AI Will Not Yet Solve All The World's Problems–At Least Not Alone
We get a lot of interest in leveraging the capabilities of Artificial Intelligence for our work. However, finding specific opportunities to create measurable value is often more tricky.
A survey from BCG and MIT Sloan Management Review recently found that of 57% of businesses with AI strategies piloted or deployed only 10% are getting substantial value.
Part of the issue is that "AI" encompasses a broad swath of algorithms and disciplines ranging from natural language processing, to machine learning, neural networks, and computer vision. There is no single definition of AI, nor one generalizable model that can be applied as a "silver bullet." One of the most impressive recent showings is Open AI's GPT-3 model which provides an almost uncanny apparent "understanding" of written text. However, thus far, the applications are relatively limited, and the trained model size is too large to be cost effective. Learning from advances like this has allowed us to implement a zero-shot model to solve a challenging content tagging issue.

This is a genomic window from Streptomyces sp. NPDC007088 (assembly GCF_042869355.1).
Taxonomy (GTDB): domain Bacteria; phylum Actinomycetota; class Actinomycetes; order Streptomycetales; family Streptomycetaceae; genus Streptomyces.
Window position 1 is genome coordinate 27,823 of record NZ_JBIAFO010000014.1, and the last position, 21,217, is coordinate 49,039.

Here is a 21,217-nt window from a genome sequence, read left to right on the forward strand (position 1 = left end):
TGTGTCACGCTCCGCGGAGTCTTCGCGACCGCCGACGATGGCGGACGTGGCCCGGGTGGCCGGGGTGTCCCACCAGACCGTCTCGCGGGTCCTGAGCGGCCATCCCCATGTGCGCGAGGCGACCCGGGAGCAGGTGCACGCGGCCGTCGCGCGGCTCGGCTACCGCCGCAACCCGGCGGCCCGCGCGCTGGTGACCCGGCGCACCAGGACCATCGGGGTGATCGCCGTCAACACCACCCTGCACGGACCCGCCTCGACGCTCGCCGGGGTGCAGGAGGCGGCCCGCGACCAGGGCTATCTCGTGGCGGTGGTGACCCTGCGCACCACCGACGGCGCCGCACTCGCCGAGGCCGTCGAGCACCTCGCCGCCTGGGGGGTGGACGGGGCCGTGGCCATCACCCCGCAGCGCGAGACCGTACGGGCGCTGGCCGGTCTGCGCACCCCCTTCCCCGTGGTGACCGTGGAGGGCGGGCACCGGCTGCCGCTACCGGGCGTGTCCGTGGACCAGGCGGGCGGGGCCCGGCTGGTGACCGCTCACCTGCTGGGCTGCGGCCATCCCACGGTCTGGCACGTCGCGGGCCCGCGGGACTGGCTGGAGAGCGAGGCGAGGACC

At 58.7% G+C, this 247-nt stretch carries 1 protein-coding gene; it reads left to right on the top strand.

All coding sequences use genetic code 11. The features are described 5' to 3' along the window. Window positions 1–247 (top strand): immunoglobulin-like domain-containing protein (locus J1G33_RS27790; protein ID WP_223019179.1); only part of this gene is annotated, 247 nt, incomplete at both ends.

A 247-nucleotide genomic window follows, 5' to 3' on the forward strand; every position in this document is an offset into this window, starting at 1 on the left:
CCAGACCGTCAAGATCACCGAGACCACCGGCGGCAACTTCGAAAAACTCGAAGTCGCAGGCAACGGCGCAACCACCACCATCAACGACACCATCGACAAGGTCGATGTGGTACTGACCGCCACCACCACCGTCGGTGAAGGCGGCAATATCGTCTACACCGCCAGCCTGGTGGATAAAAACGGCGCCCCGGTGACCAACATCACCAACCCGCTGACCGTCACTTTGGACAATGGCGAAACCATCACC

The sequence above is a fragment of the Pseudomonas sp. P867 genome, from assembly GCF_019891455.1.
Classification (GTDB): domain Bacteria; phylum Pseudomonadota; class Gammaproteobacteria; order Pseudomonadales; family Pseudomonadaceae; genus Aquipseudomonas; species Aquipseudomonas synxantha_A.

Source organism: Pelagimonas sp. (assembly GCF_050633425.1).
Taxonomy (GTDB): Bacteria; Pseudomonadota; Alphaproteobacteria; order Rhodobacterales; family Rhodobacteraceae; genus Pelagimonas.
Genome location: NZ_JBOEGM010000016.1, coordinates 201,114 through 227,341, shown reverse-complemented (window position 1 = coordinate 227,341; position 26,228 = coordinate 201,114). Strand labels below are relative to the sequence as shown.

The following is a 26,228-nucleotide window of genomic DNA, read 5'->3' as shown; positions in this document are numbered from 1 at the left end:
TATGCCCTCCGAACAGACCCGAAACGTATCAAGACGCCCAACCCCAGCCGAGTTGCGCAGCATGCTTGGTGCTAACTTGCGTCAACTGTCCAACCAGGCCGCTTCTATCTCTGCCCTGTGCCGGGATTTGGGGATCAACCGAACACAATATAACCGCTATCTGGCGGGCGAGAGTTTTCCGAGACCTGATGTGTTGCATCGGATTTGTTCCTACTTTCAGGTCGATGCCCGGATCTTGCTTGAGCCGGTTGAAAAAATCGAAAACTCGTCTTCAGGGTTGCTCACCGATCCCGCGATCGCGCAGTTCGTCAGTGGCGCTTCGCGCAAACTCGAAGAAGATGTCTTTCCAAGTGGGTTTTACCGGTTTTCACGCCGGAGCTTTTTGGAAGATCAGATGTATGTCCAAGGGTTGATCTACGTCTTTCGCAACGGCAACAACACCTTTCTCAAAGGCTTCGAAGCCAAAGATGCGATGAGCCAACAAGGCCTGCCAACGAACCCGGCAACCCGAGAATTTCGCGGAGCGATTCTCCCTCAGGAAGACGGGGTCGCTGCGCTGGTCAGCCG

Amazon Go has also gotten a lot of press for its usage of AI technologies to create their "Just walk out" concept of the checkout process. While impressive, experts breaking down the cost of setup and ongoing usage of computers to power their computer vision expect that the break-even point for this investment will be something like 2040.
As the article concludes, humans best know their subject matter, and AI can provide cost-effective improvements when implemented in a way which creates feedback loops. Many of the best solutions partners we work with for SaaS augmentation of our solutions leverage AI to varying degrees in their specialty. We've been leveraging AI technologies for some time in our solutions and to improve the way we work.
HEAD OF ENGINEERING